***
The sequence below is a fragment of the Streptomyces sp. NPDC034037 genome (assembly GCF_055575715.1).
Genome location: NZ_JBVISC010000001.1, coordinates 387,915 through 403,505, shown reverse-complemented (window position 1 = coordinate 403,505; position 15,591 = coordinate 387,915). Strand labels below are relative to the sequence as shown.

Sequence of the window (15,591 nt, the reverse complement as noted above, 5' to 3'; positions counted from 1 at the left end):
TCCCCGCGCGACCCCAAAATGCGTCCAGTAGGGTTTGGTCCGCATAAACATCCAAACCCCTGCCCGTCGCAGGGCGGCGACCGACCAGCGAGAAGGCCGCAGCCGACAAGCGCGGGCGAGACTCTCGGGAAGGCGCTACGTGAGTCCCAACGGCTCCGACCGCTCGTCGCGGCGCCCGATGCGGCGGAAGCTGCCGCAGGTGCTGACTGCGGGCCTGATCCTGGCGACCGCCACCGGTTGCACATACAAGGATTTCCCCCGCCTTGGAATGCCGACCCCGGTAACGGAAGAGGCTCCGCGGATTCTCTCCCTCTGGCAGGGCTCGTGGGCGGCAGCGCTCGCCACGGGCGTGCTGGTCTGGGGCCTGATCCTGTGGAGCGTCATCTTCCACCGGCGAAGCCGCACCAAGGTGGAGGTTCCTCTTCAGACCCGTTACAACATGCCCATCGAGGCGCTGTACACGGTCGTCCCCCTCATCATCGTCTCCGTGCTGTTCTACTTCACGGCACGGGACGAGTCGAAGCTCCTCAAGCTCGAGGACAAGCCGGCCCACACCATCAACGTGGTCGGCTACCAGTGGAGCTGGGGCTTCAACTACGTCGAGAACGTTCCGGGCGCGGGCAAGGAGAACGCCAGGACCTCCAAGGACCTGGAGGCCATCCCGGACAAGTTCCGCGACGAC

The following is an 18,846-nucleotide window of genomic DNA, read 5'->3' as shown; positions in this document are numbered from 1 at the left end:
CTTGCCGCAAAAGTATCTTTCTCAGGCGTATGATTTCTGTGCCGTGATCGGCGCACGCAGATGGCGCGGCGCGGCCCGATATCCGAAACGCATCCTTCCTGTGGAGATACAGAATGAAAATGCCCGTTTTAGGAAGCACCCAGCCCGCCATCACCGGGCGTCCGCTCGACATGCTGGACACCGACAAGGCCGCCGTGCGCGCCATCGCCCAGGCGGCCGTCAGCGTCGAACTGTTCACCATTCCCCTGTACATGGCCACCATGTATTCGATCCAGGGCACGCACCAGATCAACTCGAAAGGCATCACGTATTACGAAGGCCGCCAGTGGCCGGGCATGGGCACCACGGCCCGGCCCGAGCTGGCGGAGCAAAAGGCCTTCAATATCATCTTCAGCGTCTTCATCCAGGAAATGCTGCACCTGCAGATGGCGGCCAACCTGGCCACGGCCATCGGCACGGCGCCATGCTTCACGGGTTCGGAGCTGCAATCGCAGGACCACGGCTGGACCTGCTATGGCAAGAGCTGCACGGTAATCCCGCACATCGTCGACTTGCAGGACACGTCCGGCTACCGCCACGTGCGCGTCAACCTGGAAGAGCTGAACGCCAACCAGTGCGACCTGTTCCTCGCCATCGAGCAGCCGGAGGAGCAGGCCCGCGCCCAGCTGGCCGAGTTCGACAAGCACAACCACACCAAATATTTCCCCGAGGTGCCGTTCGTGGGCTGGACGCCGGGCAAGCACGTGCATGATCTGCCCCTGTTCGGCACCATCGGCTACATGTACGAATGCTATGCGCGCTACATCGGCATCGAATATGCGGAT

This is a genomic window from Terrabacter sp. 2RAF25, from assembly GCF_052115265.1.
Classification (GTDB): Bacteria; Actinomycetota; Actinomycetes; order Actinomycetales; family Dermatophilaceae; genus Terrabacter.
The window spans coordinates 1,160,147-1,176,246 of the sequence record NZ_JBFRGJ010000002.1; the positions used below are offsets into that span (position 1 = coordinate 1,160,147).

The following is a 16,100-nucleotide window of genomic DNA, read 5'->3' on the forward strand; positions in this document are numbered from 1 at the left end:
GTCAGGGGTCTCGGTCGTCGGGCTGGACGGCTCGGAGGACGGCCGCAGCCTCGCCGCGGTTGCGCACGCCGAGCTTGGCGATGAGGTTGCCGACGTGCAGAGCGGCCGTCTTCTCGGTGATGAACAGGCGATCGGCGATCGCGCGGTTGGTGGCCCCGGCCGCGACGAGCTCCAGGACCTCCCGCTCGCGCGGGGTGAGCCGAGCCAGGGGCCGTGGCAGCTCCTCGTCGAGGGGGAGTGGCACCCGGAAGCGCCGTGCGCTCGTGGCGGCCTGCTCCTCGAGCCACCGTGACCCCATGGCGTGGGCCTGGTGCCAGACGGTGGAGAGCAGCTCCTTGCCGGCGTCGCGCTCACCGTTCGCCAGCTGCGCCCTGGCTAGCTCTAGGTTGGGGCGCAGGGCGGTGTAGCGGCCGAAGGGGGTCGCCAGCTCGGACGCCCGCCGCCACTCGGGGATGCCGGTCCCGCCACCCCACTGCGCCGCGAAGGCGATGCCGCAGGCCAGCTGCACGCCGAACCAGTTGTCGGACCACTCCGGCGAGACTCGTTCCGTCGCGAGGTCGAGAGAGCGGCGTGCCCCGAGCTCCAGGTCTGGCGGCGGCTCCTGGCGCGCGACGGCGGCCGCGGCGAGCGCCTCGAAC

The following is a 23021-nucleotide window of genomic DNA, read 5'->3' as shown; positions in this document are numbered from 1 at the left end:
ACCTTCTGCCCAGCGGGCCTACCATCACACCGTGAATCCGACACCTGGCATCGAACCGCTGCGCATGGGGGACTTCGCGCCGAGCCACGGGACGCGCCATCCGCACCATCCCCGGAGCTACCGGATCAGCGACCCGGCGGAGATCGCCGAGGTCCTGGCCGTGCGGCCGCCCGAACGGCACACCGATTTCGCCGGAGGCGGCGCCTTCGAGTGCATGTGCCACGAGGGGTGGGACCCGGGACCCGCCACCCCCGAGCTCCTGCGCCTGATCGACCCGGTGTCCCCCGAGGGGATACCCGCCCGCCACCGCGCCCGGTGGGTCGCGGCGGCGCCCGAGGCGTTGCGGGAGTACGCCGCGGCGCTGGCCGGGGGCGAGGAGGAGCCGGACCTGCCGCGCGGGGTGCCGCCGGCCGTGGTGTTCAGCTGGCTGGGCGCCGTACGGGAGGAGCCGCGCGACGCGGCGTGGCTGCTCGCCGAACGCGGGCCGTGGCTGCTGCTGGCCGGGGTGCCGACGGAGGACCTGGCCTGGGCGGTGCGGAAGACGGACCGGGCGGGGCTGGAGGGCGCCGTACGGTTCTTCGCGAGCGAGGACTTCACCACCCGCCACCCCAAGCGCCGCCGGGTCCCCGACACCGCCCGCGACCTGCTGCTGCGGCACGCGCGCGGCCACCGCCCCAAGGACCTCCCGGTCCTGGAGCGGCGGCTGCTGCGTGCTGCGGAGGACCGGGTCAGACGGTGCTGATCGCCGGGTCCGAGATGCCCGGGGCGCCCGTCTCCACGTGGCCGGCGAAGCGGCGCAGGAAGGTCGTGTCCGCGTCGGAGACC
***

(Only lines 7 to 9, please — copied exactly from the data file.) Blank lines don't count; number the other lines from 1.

This is a genomic window from Terrabacter sp. 2RAF25, from assembly GCF_052115265.1.
Classification (GTDB): Bacteria; Actinomycetota; Actinomycetes; order Actinomycetales; family Dermatophilaceae; genus Terrabacter.
The window spans coordinates 1,160,147-1,176,246 of the sequence record NZ_JBFRGJ010000002.1; the positions used below are offsets into that span (position 1 = coordinate 1,160,147).